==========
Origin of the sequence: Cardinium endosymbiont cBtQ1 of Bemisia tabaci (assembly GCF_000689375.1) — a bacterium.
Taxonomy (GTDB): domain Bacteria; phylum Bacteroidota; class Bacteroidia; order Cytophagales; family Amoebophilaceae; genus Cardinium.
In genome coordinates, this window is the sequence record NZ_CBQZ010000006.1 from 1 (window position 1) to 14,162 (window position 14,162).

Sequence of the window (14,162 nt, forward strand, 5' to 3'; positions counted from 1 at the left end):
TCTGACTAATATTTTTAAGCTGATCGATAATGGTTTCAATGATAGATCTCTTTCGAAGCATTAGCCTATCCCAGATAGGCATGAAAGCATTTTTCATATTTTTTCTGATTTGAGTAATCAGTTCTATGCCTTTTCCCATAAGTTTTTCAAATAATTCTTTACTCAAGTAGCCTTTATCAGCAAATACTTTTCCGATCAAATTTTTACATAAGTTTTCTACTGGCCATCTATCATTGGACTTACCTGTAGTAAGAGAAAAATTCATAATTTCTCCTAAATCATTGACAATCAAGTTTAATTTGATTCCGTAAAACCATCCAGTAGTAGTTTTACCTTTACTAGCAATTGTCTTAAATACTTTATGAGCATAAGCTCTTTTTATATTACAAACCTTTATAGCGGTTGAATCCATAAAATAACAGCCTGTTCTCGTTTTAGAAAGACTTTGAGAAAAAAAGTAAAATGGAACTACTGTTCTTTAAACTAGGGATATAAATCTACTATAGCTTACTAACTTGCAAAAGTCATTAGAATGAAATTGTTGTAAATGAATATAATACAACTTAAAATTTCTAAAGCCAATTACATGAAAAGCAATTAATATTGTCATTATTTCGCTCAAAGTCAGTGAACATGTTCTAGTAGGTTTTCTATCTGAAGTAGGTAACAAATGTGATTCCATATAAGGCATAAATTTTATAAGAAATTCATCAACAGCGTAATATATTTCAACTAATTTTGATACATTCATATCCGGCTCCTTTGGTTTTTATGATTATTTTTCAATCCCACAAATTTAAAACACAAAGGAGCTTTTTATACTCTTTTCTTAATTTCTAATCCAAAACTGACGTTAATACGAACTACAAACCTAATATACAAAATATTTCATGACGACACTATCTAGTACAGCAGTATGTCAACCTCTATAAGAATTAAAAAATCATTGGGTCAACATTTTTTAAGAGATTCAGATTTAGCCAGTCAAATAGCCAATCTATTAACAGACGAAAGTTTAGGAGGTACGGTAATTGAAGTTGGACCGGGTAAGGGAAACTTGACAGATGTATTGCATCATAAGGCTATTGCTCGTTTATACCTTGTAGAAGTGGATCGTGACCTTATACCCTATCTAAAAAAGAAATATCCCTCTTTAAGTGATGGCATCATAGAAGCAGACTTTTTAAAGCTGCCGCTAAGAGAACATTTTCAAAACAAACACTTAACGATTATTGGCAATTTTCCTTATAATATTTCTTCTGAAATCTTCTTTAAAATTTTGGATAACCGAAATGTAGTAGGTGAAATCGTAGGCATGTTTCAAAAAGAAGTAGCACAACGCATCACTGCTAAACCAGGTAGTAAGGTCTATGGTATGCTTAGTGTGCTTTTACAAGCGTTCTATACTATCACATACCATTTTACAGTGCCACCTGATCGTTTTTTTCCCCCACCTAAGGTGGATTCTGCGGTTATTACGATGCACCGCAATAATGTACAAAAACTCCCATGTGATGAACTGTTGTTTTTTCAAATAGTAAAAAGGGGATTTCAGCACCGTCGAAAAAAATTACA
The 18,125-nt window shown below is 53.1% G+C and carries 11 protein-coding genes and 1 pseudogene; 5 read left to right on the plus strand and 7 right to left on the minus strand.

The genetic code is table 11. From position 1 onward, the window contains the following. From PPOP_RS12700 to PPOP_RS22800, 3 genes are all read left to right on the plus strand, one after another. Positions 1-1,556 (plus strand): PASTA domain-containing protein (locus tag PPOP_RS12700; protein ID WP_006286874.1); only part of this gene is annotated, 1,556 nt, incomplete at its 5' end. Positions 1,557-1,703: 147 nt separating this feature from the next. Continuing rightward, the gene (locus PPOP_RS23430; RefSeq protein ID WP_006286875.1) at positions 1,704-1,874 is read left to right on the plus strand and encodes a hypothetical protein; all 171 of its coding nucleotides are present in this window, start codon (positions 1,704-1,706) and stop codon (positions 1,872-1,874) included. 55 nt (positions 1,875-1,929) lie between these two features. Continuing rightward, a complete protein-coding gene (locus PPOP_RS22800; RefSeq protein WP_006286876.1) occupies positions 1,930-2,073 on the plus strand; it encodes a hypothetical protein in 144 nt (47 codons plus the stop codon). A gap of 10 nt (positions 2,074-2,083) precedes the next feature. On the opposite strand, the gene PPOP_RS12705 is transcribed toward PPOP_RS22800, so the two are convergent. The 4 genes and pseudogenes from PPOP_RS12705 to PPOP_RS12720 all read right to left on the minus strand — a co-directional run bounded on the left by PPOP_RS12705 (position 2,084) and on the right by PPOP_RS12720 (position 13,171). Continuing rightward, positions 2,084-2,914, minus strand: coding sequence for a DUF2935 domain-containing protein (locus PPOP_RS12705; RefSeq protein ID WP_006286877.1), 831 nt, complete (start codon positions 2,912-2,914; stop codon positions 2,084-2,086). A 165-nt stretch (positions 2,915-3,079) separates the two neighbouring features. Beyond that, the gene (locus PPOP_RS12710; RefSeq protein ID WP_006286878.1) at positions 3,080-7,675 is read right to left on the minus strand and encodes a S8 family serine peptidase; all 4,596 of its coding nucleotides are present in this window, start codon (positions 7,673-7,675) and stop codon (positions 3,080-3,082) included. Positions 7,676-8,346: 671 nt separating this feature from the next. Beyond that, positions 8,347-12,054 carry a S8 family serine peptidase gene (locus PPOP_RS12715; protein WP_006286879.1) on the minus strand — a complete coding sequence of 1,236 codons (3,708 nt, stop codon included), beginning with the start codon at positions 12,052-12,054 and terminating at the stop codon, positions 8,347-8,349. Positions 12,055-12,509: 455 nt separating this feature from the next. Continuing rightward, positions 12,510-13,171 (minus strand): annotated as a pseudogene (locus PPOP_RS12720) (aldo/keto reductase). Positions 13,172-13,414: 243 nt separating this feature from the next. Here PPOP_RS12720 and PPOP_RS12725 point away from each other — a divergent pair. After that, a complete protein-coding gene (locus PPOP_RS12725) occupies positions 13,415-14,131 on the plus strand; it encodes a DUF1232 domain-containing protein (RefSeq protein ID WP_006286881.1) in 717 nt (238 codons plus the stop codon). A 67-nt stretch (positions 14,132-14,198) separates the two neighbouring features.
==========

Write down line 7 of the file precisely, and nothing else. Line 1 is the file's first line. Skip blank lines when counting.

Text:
The genetic code is table 11. From position 1 onward, the window contains the following. From PPOP_RS12700 to PPOP_RS22800, 3 genes are all read left to right on the plus strand, one after another. Positions 1-1,556 (plus strand): PASTA domain-containing protein (locus tag PPOP_RS12700; protein ID WP_006286874.1); only part of this gene is annotated, 1,556 nt, incomplete at its 5' end. Positions 1,557-1,703: 147 nt separating this feature from the next. Continuing rightward, the gene (locus PPOP_RS23430; RefSeq protein ID WP_006286875.1) at positions 1,704-1,874 is read left to right on the plus strand and encodes a hypothetical protein; all 171 of its coding nucleotides are present in this window, start codon (positions 1,704-1,706) and stop codon (positions 1,872-1,874) included. 55 nt (positions 1,875-1,929) lie between these two features. Continuing rightward, a complete protein-coding gene (locus PPOP_RS22800; RefSeq protein WP_006286876.1) occupies positions 1,930-2,073 on the plus strand; it encodes a hypothetical protein in 144 nt (47 codons plus the stop codon). A gap of 10 nt (positions 2,074-2,083) precedes the next feature. On the opposite strand, the gene PPOP_RS12705 is transcribed toward PPOP_RS22800, so the two are convergent. The 4 genes and pseudogenes from PPOP_RS12705 to PPOP_RS12720 all read right to left on the minus strand — a co-directional run bounded on the left by PPOP_RS12705 (position 2,084) and on the right by PPOP_RS12720 (position 13,171). Continuing rightward, positions 2,084-2,914, minus strand: coding sequence for a DUF2935 domain-containing protein (locus PPOP_RS12705; RefSeq protein ID WP_006286877.1), 831 nt, complete (start codon positions 2,912-2,914; stop codon positions 2,084-2,086). A 165-nt stretch (positions 2,915-3,079) separates the two neighbouring features. Beyond that, the gene (locus PPOP_RS12710; RefSeq protein ID WP_006286878.1) at positions 3,080-7,675 is read right to left on the minus strand and encodes a S8 family serine peptidase; all 4,596 of its coding nucleotides are present in this window, start codon (positions 7,673-7,675) and stop codon (positions 3,080-3,082) included. Positions 7,676-8,346: 671 nt separating this feature from the next. Beyond that, positions 8,347-12,054 carry a S8 family serine peptidase gene (locus PPOP_RS12715; protein WP_006286879.1) on the minus strand — a complete coding sequence of 1,236 codons (3,708 nt, stop codon included), beginning with the start codon at positions 12,052-12,054 and terminating at the stop codon, positions 8,347-8,349. Positions 12,055-12,509: 455 nt separating this feature from the next. Continuing rightward, positions 12,510-13,171 (minus strand): annotated as a pseudogene (locus PPOP_RS12720) (aldo/keto reductase). Positions 13,172-13,414: 243 nt separating this feature from the next. Here PPOP_RS12720 and PPOP_RS12725 point away from each other — a divergent pair. After that, a complete protein-coding gene (locus PPOP_RS12725) occupies positions 13,415-14,131 on the plus strand; it encodes a DUF1232 domain-containing protein (RefSeq protein ID WP_006286881.1) in 717 nt (238 codons plus the stop codon). A 67-nt stretch (positions 14,132-14,198) separates the two neighbouring features.